LONDON, June 19 Azerbaijan's biggest state-run
bank, IBA, said on Monday it was modifying some of the debt
restructuring terms offered to its creditors, including adding
an extra amortisation payment to the new bond that will be
issued as part of the swap.
The International Bank of Azerbaijan (IBA) infuriated
creditors when at the end of May it unveiled a plan to
restructure some $3.3 billion in debt and said senior creditors,
including Eurobond holders, would need to write down some debt
and wait longer to be paid.
Creditors were instead offered the chance to swap their
holdings for $1 billion in sovereign bonds, with senior
creditors given the chance to choose from three restructuring
The bank said in a statement that "having taken into account
feedback received from certain creditors and with the
concurrence of the Ministry of Finance of Azerbaijan" it had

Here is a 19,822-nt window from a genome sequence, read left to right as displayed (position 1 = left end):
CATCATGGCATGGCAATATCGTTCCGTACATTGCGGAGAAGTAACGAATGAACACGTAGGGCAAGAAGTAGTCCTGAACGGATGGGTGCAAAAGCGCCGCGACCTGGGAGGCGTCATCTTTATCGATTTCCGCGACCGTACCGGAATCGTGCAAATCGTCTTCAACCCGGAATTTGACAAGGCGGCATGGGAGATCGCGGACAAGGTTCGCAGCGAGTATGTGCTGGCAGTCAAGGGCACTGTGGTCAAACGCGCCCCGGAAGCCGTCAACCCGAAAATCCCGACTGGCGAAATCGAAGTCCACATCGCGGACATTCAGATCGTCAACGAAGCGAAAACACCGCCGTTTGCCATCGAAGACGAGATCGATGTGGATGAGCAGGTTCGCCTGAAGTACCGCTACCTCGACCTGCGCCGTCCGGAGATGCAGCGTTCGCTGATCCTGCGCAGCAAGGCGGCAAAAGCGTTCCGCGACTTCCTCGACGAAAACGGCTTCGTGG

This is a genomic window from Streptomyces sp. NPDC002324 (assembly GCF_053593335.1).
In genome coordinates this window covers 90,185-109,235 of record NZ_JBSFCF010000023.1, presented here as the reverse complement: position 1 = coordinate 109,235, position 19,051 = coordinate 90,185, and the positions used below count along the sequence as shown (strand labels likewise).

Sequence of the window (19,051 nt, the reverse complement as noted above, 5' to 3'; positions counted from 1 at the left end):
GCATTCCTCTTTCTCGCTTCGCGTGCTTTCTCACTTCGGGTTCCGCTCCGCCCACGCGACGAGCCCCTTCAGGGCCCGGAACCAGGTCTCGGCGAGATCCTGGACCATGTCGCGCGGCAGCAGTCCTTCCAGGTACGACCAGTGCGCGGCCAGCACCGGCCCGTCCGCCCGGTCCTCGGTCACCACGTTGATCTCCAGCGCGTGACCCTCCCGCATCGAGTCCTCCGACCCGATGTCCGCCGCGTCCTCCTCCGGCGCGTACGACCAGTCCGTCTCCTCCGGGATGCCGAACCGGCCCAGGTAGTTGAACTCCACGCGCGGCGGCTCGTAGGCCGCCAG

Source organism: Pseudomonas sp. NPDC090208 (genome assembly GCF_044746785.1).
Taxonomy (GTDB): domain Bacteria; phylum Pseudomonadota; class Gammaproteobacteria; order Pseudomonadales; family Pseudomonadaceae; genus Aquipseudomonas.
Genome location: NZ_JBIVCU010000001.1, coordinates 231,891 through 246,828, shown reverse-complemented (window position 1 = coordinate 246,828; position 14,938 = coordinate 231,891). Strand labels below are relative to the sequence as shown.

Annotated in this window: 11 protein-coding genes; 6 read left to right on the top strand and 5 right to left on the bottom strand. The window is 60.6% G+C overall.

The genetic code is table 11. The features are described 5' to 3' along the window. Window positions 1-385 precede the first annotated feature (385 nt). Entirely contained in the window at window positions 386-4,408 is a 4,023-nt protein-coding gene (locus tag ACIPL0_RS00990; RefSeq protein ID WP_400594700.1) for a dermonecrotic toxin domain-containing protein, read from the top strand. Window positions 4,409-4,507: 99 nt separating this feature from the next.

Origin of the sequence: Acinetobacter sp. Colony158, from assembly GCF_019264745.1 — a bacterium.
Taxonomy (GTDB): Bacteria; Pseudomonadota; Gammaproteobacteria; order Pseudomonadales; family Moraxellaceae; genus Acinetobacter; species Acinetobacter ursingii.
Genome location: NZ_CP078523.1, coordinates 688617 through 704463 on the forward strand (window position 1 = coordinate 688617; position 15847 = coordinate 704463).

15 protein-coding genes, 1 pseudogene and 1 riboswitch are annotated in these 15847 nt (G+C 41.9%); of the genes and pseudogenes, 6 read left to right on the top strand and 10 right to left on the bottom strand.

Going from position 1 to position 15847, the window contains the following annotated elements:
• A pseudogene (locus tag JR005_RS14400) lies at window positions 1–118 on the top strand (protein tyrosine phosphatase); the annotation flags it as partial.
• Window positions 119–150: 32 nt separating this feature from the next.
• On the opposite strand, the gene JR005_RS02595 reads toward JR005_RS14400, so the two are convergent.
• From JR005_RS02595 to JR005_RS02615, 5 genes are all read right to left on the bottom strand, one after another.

modified "particular aspects of the restructuring plan".
It said the new bond maturing 2032 would be redeemed in
three equal annual installments, instead of two installments as
Participants would also be allowed to request several
different allocation options, instead of opting for just one, it
added. Finally, claimants who agree to vote in favour of the
overall restructuring plan and choose their restructuring option
within an 11-day period will be awarded their preferred
allocation, the bank added.
This is a departure from the original "first-come, first
The bank also said that accrued interest on outstanding debt
would be calculated up to Sept. 1, 2017, as opposed to the
previously stated July 13, 2017.
IBA is being advised by Lazard and law firm White & Case.
Creditors include commodities trader Cargill, Italian lender
Intesa Sanpaolo, Germany's Commerzbank and
Bayerische Landesbank and French bank Societe
Generale while some big asset managers are among
holders of its Eurobond.
Two ad-hoc groups of creditors have formed and IBA said it
has been in talks with one group which controls around $400
million worth of debt.
Another group which includes Franklin Templeton, Fidelity
and two smaller funds, VR and Promeritum, recently filed an
objection in a U.S. court against the restructuring plan
Neither group could be reached for comment on the updated
(Reporting by Sujata Rao; Editing by Toby Chopra)